Ulysses, the text editor that works with whatever Apple platform you own

Ulysses for Mac is simply gorgeous, blends in with El Capitan completely and has minimal design written over every aspect of its interface. The sheet of paper concept that you’ll find in MS Word has been abandoned. Instead, Ulysses gives you a perpetual writing environment. Ulysses has a toolbar that only slides down when you need it. There are screen modes that make everything disappear from vision, except your text and the blinking cursor. In short, Ulysses will never sit in the way of the two things you need to focus on: your thoughts and the sentences into which they are converted.

ulysses 2.5

Under the hood there is full synchronisation with Ulysses for iOS. iCloud synchronisation was a bit slow until update 2.5 came along. On my iPad, Ulysses is nothing short of perfect. It supports writing short stories with as much comfort as long reads. The iPad version shares all of its features — and behaves the same way — with its Mac counterpart. If you know Ulysses for Mac you will know Ulysses for iPad after spending ten minutes with it.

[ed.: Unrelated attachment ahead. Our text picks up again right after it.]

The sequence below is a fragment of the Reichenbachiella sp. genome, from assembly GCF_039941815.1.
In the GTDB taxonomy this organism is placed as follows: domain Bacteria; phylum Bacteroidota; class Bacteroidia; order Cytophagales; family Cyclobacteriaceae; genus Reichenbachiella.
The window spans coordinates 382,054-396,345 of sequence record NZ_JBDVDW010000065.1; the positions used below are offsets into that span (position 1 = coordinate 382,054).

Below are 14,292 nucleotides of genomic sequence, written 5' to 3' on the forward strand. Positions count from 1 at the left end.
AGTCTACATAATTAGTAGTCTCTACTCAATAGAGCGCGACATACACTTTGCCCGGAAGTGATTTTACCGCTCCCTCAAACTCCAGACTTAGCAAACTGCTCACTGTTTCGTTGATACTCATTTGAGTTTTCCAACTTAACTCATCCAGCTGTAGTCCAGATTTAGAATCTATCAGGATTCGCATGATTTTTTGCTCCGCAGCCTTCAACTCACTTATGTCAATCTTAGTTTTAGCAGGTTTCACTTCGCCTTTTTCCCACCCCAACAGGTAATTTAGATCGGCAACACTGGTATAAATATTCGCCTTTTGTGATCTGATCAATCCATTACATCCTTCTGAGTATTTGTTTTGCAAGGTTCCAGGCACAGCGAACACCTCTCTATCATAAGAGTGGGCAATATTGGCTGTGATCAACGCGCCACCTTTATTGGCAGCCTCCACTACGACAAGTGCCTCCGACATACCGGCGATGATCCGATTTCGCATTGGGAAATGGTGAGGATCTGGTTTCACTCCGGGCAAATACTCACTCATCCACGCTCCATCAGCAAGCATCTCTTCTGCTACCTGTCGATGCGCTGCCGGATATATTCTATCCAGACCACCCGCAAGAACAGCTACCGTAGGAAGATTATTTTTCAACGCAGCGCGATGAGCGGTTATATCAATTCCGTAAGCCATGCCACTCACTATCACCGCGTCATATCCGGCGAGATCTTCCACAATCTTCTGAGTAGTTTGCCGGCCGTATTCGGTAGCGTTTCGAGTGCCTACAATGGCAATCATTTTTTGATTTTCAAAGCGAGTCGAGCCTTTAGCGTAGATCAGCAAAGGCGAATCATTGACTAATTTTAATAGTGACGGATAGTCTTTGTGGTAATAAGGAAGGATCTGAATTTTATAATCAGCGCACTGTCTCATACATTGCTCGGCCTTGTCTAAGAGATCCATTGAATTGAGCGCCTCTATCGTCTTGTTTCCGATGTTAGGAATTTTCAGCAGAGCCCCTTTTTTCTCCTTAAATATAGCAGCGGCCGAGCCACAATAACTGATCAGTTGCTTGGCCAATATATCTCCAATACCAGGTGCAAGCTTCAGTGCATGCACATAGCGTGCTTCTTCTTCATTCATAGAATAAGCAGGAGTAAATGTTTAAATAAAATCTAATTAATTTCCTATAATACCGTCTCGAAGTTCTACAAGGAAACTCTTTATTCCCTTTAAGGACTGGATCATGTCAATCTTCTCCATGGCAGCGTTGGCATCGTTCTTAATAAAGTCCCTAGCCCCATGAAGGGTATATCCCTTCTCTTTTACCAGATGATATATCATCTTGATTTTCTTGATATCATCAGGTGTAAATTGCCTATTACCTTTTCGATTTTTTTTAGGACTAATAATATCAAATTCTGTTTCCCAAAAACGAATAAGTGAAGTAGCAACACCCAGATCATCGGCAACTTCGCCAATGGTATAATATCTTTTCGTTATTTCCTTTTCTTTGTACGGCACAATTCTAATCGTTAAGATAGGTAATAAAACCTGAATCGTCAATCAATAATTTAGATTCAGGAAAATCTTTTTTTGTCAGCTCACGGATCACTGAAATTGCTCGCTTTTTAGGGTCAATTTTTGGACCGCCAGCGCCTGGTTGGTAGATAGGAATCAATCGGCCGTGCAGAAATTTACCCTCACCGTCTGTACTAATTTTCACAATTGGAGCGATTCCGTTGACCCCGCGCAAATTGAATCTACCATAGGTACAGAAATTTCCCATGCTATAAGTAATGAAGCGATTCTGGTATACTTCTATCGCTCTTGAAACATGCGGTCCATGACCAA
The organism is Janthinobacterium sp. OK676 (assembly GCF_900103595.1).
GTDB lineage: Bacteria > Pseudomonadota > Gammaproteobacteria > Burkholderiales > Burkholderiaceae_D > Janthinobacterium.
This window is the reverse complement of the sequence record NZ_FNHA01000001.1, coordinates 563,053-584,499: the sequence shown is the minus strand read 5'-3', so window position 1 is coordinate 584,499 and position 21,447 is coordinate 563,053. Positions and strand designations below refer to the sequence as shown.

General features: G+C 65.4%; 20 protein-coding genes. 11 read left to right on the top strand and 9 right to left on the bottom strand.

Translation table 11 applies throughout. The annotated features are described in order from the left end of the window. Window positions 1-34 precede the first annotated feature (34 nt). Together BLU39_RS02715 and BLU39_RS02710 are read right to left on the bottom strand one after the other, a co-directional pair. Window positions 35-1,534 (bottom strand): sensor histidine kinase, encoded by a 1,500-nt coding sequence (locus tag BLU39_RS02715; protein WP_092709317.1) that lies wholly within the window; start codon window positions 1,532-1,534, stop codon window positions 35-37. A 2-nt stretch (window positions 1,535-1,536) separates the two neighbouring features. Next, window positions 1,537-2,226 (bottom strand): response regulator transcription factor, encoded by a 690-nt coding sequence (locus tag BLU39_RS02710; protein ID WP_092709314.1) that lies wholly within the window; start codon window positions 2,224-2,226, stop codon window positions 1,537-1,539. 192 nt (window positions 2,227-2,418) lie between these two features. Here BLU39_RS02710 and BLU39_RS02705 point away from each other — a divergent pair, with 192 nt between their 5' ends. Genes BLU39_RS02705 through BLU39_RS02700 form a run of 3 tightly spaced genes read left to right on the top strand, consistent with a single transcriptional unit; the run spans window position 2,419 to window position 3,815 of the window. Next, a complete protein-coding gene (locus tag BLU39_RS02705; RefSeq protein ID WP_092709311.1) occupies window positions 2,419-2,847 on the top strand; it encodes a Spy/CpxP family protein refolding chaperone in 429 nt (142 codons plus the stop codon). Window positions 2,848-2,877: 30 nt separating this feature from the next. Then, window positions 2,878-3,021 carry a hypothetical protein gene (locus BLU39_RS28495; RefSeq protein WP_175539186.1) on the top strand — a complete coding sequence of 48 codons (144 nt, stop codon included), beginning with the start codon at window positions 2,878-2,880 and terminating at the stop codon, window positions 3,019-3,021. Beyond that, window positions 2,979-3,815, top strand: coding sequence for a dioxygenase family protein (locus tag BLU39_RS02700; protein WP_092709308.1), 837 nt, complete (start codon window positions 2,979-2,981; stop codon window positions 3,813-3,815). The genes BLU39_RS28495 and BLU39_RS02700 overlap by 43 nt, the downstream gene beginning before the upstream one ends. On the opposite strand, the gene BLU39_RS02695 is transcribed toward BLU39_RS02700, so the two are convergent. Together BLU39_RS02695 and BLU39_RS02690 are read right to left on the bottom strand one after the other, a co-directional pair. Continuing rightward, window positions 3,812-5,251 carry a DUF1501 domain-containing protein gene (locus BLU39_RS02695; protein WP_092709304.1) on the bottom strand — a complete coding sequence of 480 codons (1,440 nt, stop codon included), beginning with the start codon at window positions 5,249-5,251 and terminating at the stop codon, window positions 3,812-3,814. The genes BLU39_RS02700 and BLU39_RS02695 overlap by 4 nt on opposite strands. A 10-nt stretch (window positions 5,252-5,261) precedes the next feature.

With version 2.5, Ulysses got optimised for iPad Pro and iPad Air 2, offering support for Split View and Slide Over, basically multitasking functionality like what you’re used to on the Mac. It allows you to look up information and immediately incorporate it in the text you’re writing. Ulysses also integrates a Share Extension, allowing users to send content from third party apps — like texts, photos or links — directly to Ulysses.

ulysses

You can even work in full screen mode on the iPad like what you can on the Mac and sort your sheets — even on a per-group basis. Exporting is equally impressive, with the ability to publish directly to Medium or a website from the iPad version of Ulysses without having to first sync with the Mac and then upload the page from the Mac.

Ulysses is the ultimate text and MarkDown editor. Don’t believe me? Try it out for yourself and be sure to have a go at importing and exporting .docx files, sending your text to Marked 2 for language analysis and more design options, or sending your text directly to Medium.

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